#{line}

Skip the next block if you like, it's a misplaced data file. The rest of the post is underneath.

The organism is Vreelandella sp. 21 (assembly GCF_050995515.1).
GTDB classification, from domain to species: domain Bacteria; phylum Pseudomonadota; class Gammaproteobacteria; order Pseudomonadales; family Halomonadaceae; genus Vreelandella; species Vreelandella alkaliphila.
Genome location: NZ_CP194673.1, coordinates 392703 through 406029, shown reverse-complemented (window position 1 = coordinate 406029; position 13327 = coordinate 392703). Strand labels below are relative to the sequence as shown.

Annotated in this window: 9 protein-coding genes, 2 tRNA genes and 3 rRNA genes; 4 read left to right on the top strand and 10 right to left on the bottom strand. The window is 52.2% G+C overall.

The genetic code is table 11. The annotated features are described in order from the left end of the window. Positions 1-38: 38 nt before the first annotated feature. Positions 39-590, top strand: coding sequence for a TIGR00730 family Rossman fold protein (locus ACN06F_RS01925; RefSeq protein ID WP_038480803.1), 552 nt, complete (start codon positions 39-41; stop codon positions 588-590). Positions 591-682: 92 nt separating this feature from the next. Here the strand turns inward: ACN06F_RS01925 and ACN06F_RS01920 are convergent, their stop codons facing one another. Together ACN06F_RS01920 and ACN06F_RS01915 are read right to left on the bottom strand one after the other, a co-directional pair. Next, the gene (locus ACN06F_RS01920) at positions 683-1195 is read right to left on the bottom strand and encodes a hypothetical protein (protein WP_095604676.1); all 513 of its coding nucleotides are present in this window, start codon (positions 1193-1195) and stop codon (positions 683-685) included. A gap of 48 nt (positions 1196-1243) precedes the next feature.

") end Separate the Things That Stay the Same 63 def output_body_end puts('') end def output_end puts('') end end Here is the plain text version: class PlainTextReport < Report def output_start end def output_head puts("**** #{@title} ****") puts end def output_body_start end def output_line(line) puts(line) end def output_body_end end def output_end end end Using our new report classes is straightforward: report = HTMLReport.new report.output_report report = PlainTextReport.new report.output_report Picking a format is now as easy as selecting the right formatting class. 64 Chapter 3. Varying the Algorithm with the Template Method Discovering the Template Method Pattern Congratulations! You have just rediscovered what is probably the simplest of the orig- inal GoF patterns, the Template Method pattern. As shown in Figure 3-1, the general idea of the Template Method pattern is to build an abstract base class with a skeletal method. This skeletal method (also called a template method) drives the bit of the processing that needs to vary, but it does so by making calls to abstract methods, which are then supplied by the concrete subclasses. We pick the variation that we want by selecting one of those concrete subclasses. In our example, the basic outline is all the things you need to do to generate a report: output any header information, the report title, and then each line of the report. In this case, the detail-supplying methods of the subclasses deal with writing out the report in the correct format, either plain text or HTML. If we engineer all of these tasks correctly, we will end up separating the stuff that stays the same (the basic algorithm expressed in the template method) from the stuff that changes (the details supplied by the subclasses). One characteristic that the HTMLReport and PlainTextReport classes share with all properly written Template Method pattern concrete subclasses is that they look fragmentary. Like the good concrete subclasses that they are, both HTMLReport and PlainTextReport override output_line and the other abstract methods. The subclasses get their fragmentary appearance from the fact that they do not override the key template method, output_report. In the Template Method pattern, the abstract base class controls the higher-level processing through the template method; the sub- classes simply fill in the details. Discovering the Template Method Pattern 65 Figure 3-1 Class Diagram for the Template Method pattern def template_method operation1() operation2() operation3() end ConcreteClass2 operation1() operation2() operation3() ConcreteClass1 operation1() operation2() operation3() AbstractClass template_method() operation1() operation2() operation3() Hook Methods If you go back and look at PlainTextReport, you will see that while it does override the output_start and output_end methods as well as the start and end methods for the body, there is no actual code in any of the PlainTextReport versions of these methods. This is reasonable enough: Unlike an HTML document, a plain text document does not need any leading or trailing formatting. But there really is no reason to force a class such as PlainTextReport, which has no use for all of these start and stopmethods, to define them anyway. It makes more sense for the base Report class to simply supply a default implementation of these methods for the convenience of its subclasses: class Report def initialize @title = 'Monthly Report' @text = ['Things are going', 'really, really well.'] end def output_report output_start output_head @text.each do |line| output_line(line) end output_end end def output_start end def output_head raise 'Called abstract method: output_head' end def output_body_start end def output_line(line) raise 'Called abstract method: output_line' end def output_body_end end 66 Chapter 3. Varying the Algorithm with the Template Method def output_end end end Non-abstract methods that can be overridden in the concrete classes of the Template Method pattern are called hook methods. Hook methods permit the con- crete classes to choose (1) to override the base implementation and do something dif- ferent or (2) to simply accept the default implementation. Frequently, the base class will define hook methods solely to let the concrete subclass know what is going on. When the Report class calls output_start, for example, it is telling its subclasses, “We are ready to start outputting the report, so if you need to do something, do it now.” The default implementations of these informative hook methods are frequently empty. They exist merely to let the subclasses know what is happening but do not require the subclasses to override methods that do not interest them. Sometimes, however, the default implementation of a hook method may actually contain some code. In our Report example, we might default to treating the title like just another line of text: class Report def initialize @title = 'Monthly Report' @text = ['Things are going', 'really, really well.'] end def output_report output_start output_head @text.each do |line| output_line(line) end output_end end def output_start end def output_head output_line(@title) end def output_body_start end Hook Methods 67 def output_line(line) raise 'Called abstract method: output_line' end def output_body_end end def output_end end end But Where Are All the Declarations? Given that this chapter describes our first Ruby pattern, it is worth taking a moment to consider the issues of types and type safety in Ruby. If you are recently arrived from the world of statically typed languages, you may be wondering how our Report class and its subclasses can get away with the almost total lack of declarations. Nowhere in the Report class, you may have noticed, do we declare that @title is a string or that @text is an array of strings. In the same vein, when our client code creates a new HTMLReport,we never actually say that the variable formatter holds a reference to an instance of HTMLReport or Report—it just does: report = HTMLReport.new Ruby is dynamically typed, which means that the language does no checking to ensure that the objects being passed around have any particular class ancestry. The only thing that matters is that an object actually implements the methods that its clients want to call. In the preceding example, the Report class simply expects the @text object to behave like an array of strings. If @text looks like an array of strings—that is, if you can get the third string out of it with @text[2]—then what- ever its actual class, it is the correct type. This “I am what I am” approach to typing has been called duck typing. The name comes from the old bit of wisdom that goes, “If it looks like a duck and quacks like a duck, then it is a duck.” Another way to look at this issue is to think of static typing as working like an aristocracy: Statically typed languages are con- stantly asking about your parent or grandparent, or perhaps, in the case of Java-style interfaces, your aunts and uncles. In a statically typed language, an object’s family tree matters deeply. Dynamically typed languages, by contrast, are meritocracies: 68 Chapter 3. Varying the Algorithm with the Template Method They are concerned with which methods you have, rather than where those methods came from. Dynamically typed languages rarely ask about an object’s ancestry; instead, they simply say, “I don’t care who you are related to, Mac. All I want to know is what you can do.”1 Types, Safety, and Flexibility People who are used to programming in statically typed languages often wonder how all of this could possibly work. You might think that all of this free and easy duck typ- ing stuff will certainly lead to disaster, with programs constantly crashing as they try to format some HTML with a database connection or attempt to tell the number 42 to generate a monthly report. Surprisingly, it turns out that these kinds of outrageous typing problems rarely occur. You can find evidence of this robustness in the world of Java programs, of all places. Almost all Java programs written before the advent of Java 1.5—and that covers the bulk of existing Java programs—use the containers from the java.util package, things like HashMap and ArrayList. The pre-1.5 versions of these con- tainers provided no type safety at all, and even post-1.5 Java continues to provide non-type-safe versions of these containers for backward compatibility. Despite this cavalier attitude toward type safety, most Java programs do not mix up their socket objects with their Employee objects and crash while trying to give a network con- nection a pay raise. Statically typed languages are so pervasive these days that a key question is rarely asked: What is the cost of static typing? My answer is that static typing costs a lot. In fact, in the currency of programming effort and code clutter, static typing costs a for- tune. Look at a Java or C# program and count the number of tokens devoted to parameter and variable declarations. Add in most of the interfaces. Don’t forget those pesky class casts, where you convince the typing system that, yes, that really is a String over there. Add a bonus for each complex generic declaration. All of this code clutter is not free.2 Types, Safety, and Flexibility 69 1. And, in my mind at least, they say it with the accent of a New York cab driver. 2. In fairness, I must point out that static typing is very expensive in terms of code clutter as it is implemented in the languages in wide use today. There are, however, a number of much less widely used languages, such as OCaml and Scala, that manage to handle static typing with much less noise. And it is not just programming effort. There is a very real, albeit hidden cost to static typing: It tends to couple your system together much more tightly than neces- sary. Consider the following Java isEmpty() method: public boolean isEmpty(String s) { return s.length() == 0; } Now look at its Ruby twin: def empty?(s) s.length == 0 end On the surface, the two methods seem pretty much the same. Now consider that the Java version works only on arguments of type java.lang.String. The Ruby version will work on strings, to be sure—but it will also work with arrays, queues, sets, and hashes. In fact, the Ruby empty? method will work with any argument that has a length method. It doesn’t care what the exact type of the argument is, and perhaps it should not. The arguments for dynamic typing might sound counterintuitive to the statically typed ear. If you are used to static typing, in which you declare everything all the time, it might seem unrealistic to suppose that you can build large, reliable systems without strong type checking. But it is possible—and there are two very obvious examples that demonstrate just how possible it is. Ruby on Rails is by far the most prominent evidence that you can write reliable code in a dynamically typed language. Rails consists of tens of thousands of lines of dynamically typed Ruby code, and Rails is rock stable. If Rails does not persuade you, think about that other large lump of Ruby code in constant use everyday: the standard library that comes with Ruby. The Ruby standard library consists of more than 100,000 lines of Ruby. It is nearly impossible to write a Ruby program that does not use the Ruby standard library—and it works. Ruby on Rails and the Ruby standard library are the existence proof: You can write large bodies of reliable code in a dynamically typed language. The fear that dynamic typing will produce code chaos is mostly unfounded. Yes, type problems do occasionally cause Ruby programs to crash. But Ruby programs do not crash with any- thing like the frequency that you might expect given the lengths that statically typed languages go to in to avoid even the remote possibility of type errors. 70 Chapter 3. Varying the Algorithm with the Template Method Does this mean that dynamically typed languages are just better, and that we should give up on statically typed languages completely? The jury is still out on this question. As with most software engineering questions, the answer involves seeing the two options as a balance. Static typing is probably worth the price on large, complex systems built by huge teams. But dynamic typing has some significant advantages: Programs written in Ruby are generally a fraction of the size of their statically typed equivalents. And, as we saw with the empty? example and shall see in the chapters to come, dynamic typing offers a huge flexibility bonus. If all of this seems crazy to you, stick with me through the rest of this book, and give all of this dynamically typed insanity a chance. You may be pleasantly surprised. Unit Tests Are Not Optional One way that you can increase the chances that the surprise will be a pleasant one is to write unit tests. No matter whether you are writing in Java, C#, or Ruby, you should be writing unit tests: The second oldest3 joke in programming is “It compiles, so it must work.” While tests are important no matter which language you are using, they are crit- ical when you are working in a dynamic language such as Ruby. There is no compiler in Ruby to make that first sanity check—and perhaps give you a false sense of secu- rity. Instead, the only way to know that the program is working is to run some tests. The good news is that the same unit tests that you need to show that your code works will also tend to ferret out the vast bulk of those pesky type-related problems. The even better news is that if you know how to use JUnit, NUnit, or any of the other familiar XUnit-style libraries, then you already know how to write unit tests in Ruby. For example, the following class tests our Ruby empty? method: require 'test/unit' require 'empty' class EmptyTest < Test::Unit::TestCase def setup @empty_string = '' @one_char_string = 'X' @long_string = 'The rain in Spain' Unit Tests Are Not Optional 71 3. The oldest is that dead moth taped in the log book. @empty_array = [] @one_element_array = [1] @long_array = [1, 2, 3, 4, 5, 6] end def test_empty_on_strings assert empty?(@empty_string) assert ! empty?(@one_char_string) assert ! empty?(@long_string) end def test_empty_on_arrays assert empty?(@empty_array) assert ! empty?(@one_element_array) assert ! empty?(@long_array) end end True to its XUnit roots, Test::Unit runs each of the methods whose name starts with test as a test. If your test class has a setup method (as the preceding class does), it is run before each test method. If your class has a teardown method (and the pre- ceding class does not), it is run after each test method. Test::Unit comes equipped with a whole menagerie of assert methods. You can assert that something is true, or you can assert_equal that two objects are equal. If you want to be sure that you have something and not nothing, you can assert_not_nil. Running the unit tests could not be easier. If the test case above is found in a file called string_test.rb, then you can run the tests by simply executing the file as a Ruby program: $ ruby empty_test.rb Loaded suite empty_test Started .. Finished in 0.000708 seconds. 2 tests, 6 assertions, 0 failures, 0 errors Nothing like the feeling of a test that completes without complaint. 72 Chapter 3. Varying the Algorithm with the Template Method Using and Abusing the Template Method Pattern Given that it is possible to write a reliable implementation of the Template Method pat- tern in Ruby, how do you actually go about doing so? The best approach is an evolu- tionary one: Start with one variation and simply code as though it was the only problem that you need to solve. In our report example, you might have started with HTML: class Report def initialize @title = 'MonthlyReport' @text = ['Things are going', 'really, really well.'] end def output_report puts('') puts(' ') puts(' #{@title}') # output the rest of the report ... end end Next, you could refactor the method that will become the template method so that it calls other methods for the variable parts of the algorithm, but still just focus on the one case: class Report # ... def output_report output_start output_title(@title) output_body_start for line in @text output_line(line) end output_body_end output_end end def output_start puts('') end Using and Abusing the Template Method Pattern 73 def output_title(title) puts(' ') puts(" #{title}") puts(' ') end # ... end Finally, you could create a subclass for your first case and move your specific implementation into that subclass. At this point, you are ready to start coding the rest of the variations. As mentioned in Chapter 1, the worst mistake you can make is to overdo things in an effort to cover every conceivable possibility. The Template Method pattern is at its best when it is at its leanest—that is, when every abstract method and hook is there for a reason. Tr y to avoid creating a template class that requires each subclass to over- ride a huge number of obscure methods just to cover every conceivable possibility. You also do not want to create a template class that is encrusted with a multitude of hook methods that no one will ever override. Templates in the Wild You can find a classic example of the Template Method pattern in WEBrick, the light- weight, all-Ruby library for building TCP/IP servers. A key part of WEBrickis the GenericServer class, which implements all of the details of being a network server. Of course, GenericServer has no idea what you want to actually accomplish in your server. Thus, to use GenericServer, you simply extend it and override the run method: require 'webrick' class HelloServer < WEBrick::GenericServer def run(socket) socket.print('Hello TCP/IP world') end end The template method buried inside GenericServer contains all the code for listen- ing on a TCP/IP port, accepting new connections, and cleaning up when a connection is 74 Chapter 3. Varying the Algorithm with the Template Method broken. And right in the middle of all that code, right when it has its hands on a new connection, it calls your run method.4 There is another very common example of the Template Method pattern that is perhaps so pervasive that it is hard to see. Think about the initialize method that we use to set up our objects. All we know about initialize is that it is called some- time toward the end of the process of creating a new object instance and that it is a method that we can override in our class to do any specific initialization. Sounds like a hook method to me. Wrapping Up In this chapter we looked in detail at our first pattern, the Template Method pattern. The Template Method pattern is simply a fancy way of saying that if you want to vary an algorithm, one way to do so is to code the invariant part in a base class and to encapsulate the variable parts in methods that are defined by a number of subclasses. The base class can simply leave the methods completely undefined—in that case, the subclasses must supply the methods. Alternatively, the base class can provide a default implementation for the methods that the subclasses can override if they want. Given that this was our first pattern, we also took a bit of a detour in which we explored one of the most important aspects of programming in Ruby: duck typing. Duck typing is a trade-off: You give up the compile-time safety of static typing, and in return you get back a lot of code clarity and programming flexibility. Looking ahead, we will soon see that the Template Method pattern is such a basic object-oriented technique that it pops up in other patterns. In Chapter 13, for exam- ple, we will learn that the Factory Method pattern is simply the Template Method pat- tern applied to creating new objects. The problem that the Template Method pattern attacks is also reasonably pervasive. In fact, in the next chapter we will look at the Strategy pattern, which offers a different solution to the same problem—a solution that does not rely on inheritance in the same way that the Template Method pattern does. Wrapping Up 75 4. I know this because I have looked. One of the advantages of dealing with an interpreted language is that all of the Ruby standard library source code is sitting somewhere on your system, just waiting to teach you all sorts of things. I can’t imagine a better way to learn a new programming language than to look at actual, working code. This page intentionally left blank CHAPTER 4 Replacing the Algorithm with the Strategy We kicked off the last chapter by posing the following question: How do you vary part of an algorithm? How can you get step 3 of a five-step process to sometimes do one thing and sometimes do another thing? The answer that we came up with in Chapter 3 is to use the Template Method pattern, to create a base class with a template method that controls the overall processing and then to use subclasses to fill in the details. If we want to sometimes do this and other times to do that, we create two subclasses, one for this and another for that. Unfortunately, the Template Method pattern has some drawbacks, most of which stem from the fact that this pattern is built around inheritance. As we saw in Chapter 1, basing your design on inheritance has some significant disadvantages. No matter how carefully you design your code, your subclasses are tangled up with their super- class: It is in the nature of the relationship. On top of this, inheritance-based tech- niques such as the Template Method pattern limit our runtime flexibility. Once we have selected a particular variation of the algorithm—in our example, once we have created an instance of HTMLReport—changing our mind is hard. With the Template Method pattern, if we change our mind about the format of the report, we need to create a whole new report object—perhaps a PlainTextReport—just to switch to a different output format. But what is the alternative? 77 Delegate, Delegate, and Delegate Again The alternative is to follow that bit of GoF advice mentioned in Chapter 1: Prefer delegation. What if, instead of creating a subclass for each variation, we tear out the whole annoyingly varying chunk of code and isolate it in its own class? Then we could create a whole family of classes, one for each variation. Here for example, is our HTML formatting code from the report example, surgically transplanted into its own class: class Formatter def output_report( title, text ) raise 'Abstract method called' end end class HTMLFormatter < Formatter def output_report( title, text ) puts('') puts(' ') puts(" #{title}") puts(' ') puts(' ') text.each do |line| puts("